Education and training. High school graduates who have basic office skills may qualify for entry-level secretarial positions. They can acquire these skills in various ways. Training ranges from high school vocational education programs that teach office skills and typing to 1-year and 2-year programs in office administration offered by business and vocational-technical schools, and community colleges. Many temporary placement agencies also provide formal training in computer and office skills. Most medical and legal secretaries must go through specialized training programs that teach them the language of the industry. Virtual assistant training programs are available at many community colleges in transcription, bookkeeping, website design, project management, and computer technology. There are also online training and coaching programs.

Employers of executive secretaries increasingly are seeking candidates with a college degree, as these secretaries work closely with top executives. A degree related to the business or industry in which a person is seeking employment may provide the jobseeker with an advantage in the application process.

Most secretaries and administrative assistants, once hired, tend to acquire more advanced skills through on-the-job instruction by other employees or by equipment and software vendors. Others may attend classes or participate in online education to learn how to operate new office technologies, such as information storage systems, scanners, or new updated software packages. As office automation continues to evolve, retraining and continuing education will remain integral parts of secretarial jobs.

Other qualifications. Secretaries and administrative assistants should be proficient in typing and good at spelling, punctuation, grammar, and oral communication. Employers also look for good customer service and interpersonal skills because secretaries and administrative assistants must be tactful in their dealings with people. Discretion, good judgment, organizational or management ability, initiative, and the ability to work independently are especially important for higher-level administrative positions. Changes in the office environment have increased the demand for secretaries and administrative assistants who are adaptable and versatile.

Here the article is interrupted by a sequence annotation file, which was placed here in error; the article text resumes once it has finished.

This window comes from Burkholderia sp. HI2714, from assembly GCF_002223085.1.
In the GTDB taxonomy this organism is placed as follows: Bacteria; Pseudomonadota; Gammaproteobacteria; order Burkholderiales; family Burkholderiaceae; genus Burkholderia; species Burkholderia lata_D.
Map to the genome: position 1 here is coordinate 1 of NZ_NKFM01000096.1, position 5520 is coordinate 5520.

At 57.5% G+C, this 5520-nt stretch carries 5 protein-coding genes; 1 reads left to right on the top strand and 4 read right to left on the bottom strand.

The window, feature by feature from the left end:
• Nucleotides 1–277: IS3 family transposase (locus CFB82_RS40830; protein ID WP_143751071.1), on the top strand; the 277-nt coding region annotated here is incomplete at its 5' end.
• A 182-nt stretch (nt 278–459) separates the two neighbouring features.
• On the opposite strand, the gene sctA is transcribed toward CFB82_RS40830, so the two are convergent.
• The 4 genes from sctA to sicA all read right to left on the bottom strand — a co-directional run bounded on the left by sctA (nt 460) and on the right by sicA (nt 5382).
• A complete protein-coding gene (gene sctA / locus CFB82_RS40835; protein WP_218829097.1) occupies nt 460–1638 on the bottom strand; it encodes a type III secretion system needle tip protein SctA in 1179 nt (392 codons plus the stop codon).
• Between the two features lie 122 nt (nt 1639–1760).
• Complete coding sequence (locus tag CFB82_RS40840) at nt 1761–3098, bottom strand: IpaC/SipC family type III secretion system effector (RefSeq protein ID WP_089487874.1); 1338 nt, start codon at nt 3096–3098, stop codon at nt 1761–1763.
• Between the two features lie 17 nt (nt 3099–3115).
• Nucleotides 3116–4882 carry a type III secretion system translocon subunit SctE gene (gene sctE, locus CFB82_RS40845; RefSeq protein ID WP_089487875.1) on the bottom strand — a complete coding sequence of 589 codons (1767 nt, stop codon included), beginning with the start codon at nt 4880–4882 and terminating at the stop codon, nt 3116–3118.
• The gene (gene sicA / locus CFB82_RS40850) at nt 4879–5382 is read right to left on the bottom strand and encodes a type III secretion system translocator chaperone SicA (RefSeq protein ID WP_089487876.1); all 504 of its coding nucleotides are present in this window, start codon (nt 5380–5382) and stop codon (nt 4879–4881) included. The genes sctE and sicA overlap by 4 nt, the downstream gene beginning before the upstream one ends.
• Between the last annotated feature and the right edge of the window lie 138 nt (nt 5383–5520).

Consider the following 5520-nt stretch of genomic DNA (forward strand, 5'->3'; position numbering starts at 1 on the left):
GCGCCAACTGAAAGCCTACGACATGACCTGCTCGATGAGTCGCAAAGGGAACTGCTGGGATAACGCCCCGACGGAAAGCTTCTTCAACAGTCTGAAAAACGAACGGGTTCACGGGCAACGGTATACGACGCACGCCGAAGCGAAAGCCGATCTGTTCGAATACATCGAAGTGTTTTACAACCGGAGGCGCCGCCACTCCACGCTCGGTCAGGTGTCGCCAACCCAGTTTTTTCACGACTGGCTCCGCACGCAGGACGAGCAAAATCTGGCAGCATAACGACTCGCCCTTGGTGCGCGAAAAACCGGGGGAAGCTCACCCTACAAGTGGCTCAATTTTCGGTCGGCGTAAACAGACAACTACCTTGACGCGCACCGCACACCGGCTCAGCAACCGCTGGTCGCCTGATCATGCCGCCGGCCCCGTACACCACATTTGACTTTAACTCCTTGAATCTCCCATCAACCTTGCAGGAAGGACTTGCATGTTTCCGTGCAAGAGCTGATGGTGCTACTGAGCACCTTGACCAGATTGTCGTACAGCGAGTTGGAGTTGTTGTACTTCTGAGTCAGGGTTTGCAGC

Certification and advancement. Testing and certification for proficiency in office skills are available through organizations such as the International Association of Administrative Professionals; National Association of Legal Secretaries (NALS), Inc.; Legal Secretaries International, Inc; and International Virtual Assistants Association (IVAA). As secretaries and administrative assistants gain experience, they can earn several different designations. Prominent designations include the Certified Professional Secretary (CPS) and the Certified Administrative Professional (CAP), which can be earned by meeting certain experience or educational requirements and passing an examination. Similarly, those with 1 year of experience in the legal field, or who have concluded an approved training course and who want to be certified as a legal support professional, can acquire the Accredited Legal Secretary (ALS) designation through a testing process administered by NALS. NALS offers two additional designations: Professional Legal Secretary (PLS), considered an advanced certification for legal support professionals, and a designation for proficiency as a paralegal. Legal Secretaries International confers the Certified Legal Secretary Specialist (CLSS) designation in areas such as intellectual property, criminal law, civil litigation, probate, and business law to those who have 5 years of legal experience and pass an examination. In some instances, certain requirements may be waived. There is currently no set standard of certification for virtual assistants. A number of certifications exist which involve passing a written test covering areas of core competencies and business ethics. The IVAA has three certifications available: Certified Virtual Assistant, Ethics Checked Virtual Assistant; and the Real Estate Virtual Assistant.

Secretaries and administrative assistants generally advance by being promoted to other administrative positions with more responsibilities. Qualified administrative assistants who broaden their knowledge of a company's operations and enhance their skills may be promoted to senior or executive secretary or administrative assistant, clerical supervisor, or office manager. Secretaries with word processing or data entry experience can advance to jobs as word processing or data entry trainers, supervisors, or managers within their own firms or in a secretarial, word processing, or data entry service bureau. Secretarial and administrative support experience also can lead to jobs such as instructor or sales representative with manufacturers of software or computer equipment. With additional training, many legal secretaries become paralegals.